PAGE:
Most the software packages for the Information Systems as described above are developed in COBOL structured language. However, modern applications are built in using Object Oriented languages such as Java, C++, and VB.Net etc.
As shown in Figure 4, In LESCO mainframe-based network with many end user terminals are deployed for centralized processing of data, which has recently been linked with Application and Online Web server for handling payment channels of customers. Moreover, in Billing and Collection System batch files created in Revenue Office Computer Section are delivered by special messengers on a portable media to LESCO Computer Centers for centralized processing. However, wireless Wide Area Networks (WAN) can be used alongwith client/server technology to handle the geographically distant processing and network communications.
LESCO has designed its database structures in COBOL language, which is a traditional flat file system. As, there are many anomalies associated related to management of flat file such as redundancy of data, complex operations for retrieval of reports, more storage, time and cost etc. Whereas, modern Database Management Systems based on relational and object oriented techniques are very efficient and free from such complexities and errors.
6.0 CONCLUSIONS AND RECOMMENDATIONS
Integration of IT and Customer Service
E-service provides a unique opportunity for businesses to offer new models for service design strategies and new service development. While e-service has rewritten many of the rules of customer engagement, it has not fundamentally changed the fact that a key component of service delivery is building and maintaining strong customer relationships. What is important therefore, in adopting IT-based computer based customer service functions, is ensuring that the technology used, enhances rather than undermines the relationship between the customer and the company. The interface between customer and company is critical. With specific reference to web-sties, Meister et al (2000), point out that one of the major challenges of e-service is balancing the greater customization, which typically results in more complex Web sites, with a simple, accessible and easy to use Web interface. Also, the companies that keep track of customer’s individual preferences keep up with market trends, supply products, services and information anytime, anywhere, and provide customer services tailored to individual needs. And so, Internet technologies can make customers the focal point of customer relationship management (CRM). Today many companies are implementing customer relationship management (CRM) business initiatives and information systems as part of customer focused strategy to improve their chances for success in the contemporary business environment. CRM that uses IT to integrates and automates many of the customer-serving processes in sales, marketing, and customer services, push the company ahead in competition with other competitors. Furthermore, CRM systems include a family of software modules that provides the tools that enable a business and its employees to provide fast, convenient, dependable and consistent service to its customers.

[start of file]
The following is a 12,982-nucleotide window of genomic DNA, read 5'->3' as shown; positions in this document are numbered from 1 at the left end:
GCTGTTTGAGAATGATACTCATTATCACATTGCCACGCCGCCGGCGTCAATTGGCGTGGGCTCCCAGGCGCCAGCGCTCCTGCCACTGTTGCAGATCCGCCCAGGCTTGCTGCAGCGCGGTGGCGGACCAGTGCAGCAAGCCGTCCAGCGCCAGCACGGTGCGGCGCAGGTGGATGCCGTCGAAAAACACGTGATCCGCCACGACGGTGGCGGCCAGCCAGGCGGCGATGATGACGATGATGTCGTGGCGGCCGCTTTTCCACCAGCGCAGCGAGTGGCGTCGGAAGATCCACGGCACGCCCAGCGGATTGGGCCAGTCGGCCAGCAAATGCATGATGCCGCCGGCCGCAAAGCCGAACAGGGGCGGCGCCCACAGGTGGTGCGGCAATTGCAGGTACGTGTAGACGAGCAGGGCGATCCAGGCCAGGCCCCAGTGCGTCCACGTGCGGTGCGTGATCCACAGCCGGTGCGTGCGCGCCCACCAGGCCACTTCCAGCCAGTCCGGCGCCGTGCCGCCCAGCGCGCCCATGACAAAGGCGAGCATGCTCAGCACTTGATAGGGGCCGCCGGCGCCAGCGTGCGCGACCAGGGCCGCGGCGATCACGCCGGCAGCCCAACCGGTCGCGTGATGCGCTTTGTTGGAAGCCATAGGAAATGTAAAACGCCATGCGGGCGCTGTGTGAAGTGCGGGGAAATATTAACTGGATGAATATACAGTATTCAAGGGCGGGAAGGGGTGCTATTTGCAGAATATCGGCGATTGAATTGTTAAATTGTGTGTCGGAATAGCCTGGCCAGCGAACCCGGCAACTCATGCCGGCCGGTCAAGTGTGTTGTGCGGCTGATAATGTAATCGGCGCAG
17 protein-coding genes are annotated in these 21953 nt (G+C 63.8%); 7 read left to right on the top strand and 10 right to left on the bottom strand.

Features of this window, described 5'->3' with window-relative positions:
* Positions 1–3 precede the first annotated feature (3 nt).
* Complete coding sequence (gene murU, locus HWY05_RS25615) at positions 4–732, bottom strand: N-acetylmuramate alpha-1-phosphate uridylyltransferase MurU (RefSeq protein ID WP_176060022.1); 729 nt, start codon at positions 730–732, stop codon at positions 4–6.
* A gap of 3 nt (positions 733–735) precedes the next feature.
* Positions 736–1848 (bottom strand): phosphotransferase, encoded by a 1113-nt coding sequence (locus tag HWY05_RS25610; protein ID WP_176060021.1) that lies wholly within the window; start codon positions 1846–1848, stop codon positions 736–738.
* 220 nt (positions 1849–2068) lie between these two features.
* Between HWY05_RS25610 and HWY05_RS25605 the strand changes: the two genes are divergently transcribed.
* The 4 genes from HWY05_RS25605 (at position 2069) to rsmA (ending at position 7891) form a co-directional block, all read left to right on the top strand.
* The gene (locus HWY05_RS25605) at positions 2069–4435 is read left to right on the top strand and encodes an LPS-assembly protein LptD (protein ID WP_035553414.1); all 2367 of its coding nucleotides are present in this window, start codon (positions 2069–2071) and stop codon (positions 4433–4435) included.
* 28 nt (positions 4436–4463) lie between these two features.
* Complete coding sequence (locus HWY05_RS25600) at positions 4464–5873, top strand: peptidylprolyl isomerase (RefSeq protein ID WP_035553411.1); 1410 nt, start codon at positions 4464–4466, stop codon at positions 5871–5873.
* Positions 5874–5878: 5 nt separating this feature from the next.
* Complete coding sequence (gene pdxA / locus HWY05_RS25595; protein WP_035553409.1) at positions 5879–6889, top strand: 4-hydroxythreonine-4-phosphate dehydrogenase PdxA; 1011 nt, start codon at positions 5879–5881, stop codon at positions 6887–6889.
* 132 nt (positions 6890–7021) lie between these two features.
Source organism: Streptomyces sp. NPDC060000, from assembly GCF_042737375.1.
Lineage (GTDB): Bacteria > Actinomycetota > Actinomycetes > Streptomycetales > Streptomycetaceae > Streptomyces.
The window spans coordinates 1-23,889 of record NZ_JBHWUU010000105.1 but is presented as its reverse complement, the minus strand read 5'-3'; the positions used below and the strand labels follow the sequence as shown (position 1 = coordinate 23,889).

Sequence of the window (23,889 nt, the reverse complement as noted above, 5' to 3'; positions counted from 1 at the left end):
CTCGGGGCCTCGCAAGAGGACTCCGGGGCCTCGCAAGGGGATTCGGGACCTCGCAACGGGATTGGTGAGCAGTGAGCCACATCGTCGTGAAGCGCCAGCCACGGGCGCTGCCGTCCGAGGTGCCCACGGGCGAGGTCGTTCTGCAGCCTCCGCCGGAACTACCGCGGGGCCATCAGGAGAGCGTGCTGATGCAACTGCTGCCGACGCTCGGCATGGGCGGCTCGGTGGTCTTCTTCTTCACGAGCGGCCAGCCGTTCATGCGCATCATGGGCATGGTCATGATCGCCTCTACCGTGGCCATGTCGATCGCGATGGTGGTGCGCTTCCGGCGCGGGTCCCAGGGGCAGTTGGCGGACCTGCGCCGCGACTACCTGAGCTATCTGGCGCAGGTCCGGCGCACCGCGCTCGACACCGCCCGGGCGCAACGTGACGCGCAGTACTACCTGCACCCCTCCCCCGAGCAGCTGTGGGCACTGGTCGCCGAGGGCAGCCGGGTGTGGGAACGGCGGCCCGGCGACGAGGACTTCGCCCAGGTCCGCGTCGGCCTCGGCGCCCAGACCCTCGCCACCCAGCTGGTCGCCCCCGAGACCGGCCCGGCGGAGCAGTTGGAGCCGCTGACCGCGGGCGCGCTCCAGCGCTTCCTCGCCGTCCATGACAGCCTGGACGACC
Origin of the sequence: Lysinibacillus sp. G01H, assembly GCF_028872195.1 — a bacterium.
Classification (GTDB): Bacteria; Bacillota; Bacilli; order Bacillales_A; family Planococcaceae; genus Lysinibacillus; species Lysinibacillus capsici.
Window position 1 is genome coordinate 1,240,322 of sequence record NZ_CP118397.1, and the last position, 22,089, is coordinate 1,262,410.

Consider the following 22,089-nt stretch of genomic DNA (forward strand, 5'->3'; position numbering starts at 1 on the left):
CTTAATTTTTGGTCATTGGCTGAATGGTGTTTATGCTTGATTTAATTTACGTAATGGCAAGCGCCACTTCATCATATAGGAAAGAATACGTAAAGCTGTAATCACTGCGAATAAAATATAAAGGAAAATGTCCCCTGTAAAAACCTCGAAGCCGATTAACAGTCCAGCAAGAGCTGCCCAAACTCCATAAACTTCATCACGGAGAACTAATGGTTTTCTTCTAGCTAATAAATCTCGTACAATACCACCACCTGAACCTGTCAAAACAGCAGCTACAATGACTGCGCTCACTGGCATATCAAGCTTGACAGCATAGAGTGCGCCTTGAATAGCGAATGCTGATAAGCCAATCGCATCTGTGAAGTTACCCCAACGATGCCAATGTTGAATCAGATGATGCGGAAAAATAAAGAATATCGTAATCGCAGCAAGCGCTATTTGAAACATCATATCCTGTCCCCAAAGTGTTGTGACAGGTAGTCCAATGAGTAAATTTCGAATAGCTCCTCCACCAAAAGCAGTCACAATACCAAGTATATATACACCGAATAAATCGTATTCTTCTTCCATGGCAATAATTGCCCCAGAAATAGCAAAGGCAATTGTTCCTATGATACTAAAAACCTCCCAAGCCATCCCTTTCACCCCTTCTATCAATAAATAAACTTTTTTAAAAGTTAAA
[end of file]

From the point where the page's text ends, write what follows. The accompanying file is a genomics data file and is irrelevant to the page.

E-Service in LESCO
A review of the e-service started by LESCO to facilitate the customers regarding electricity bill payment and other allied services reveals that LESCO is at an early stage in the development and implementation of a complete e-service strategy. However, they have taken a radical step to improve the bill payment channels in order to improve the customer services in this respect. As, it has already been discussed that computer based information systems rely on Information Technology. Therefore, a time to time up gradation of the technology employed by LESCO in Information Systems is essential to keep pace with the rapidly changing IT environment.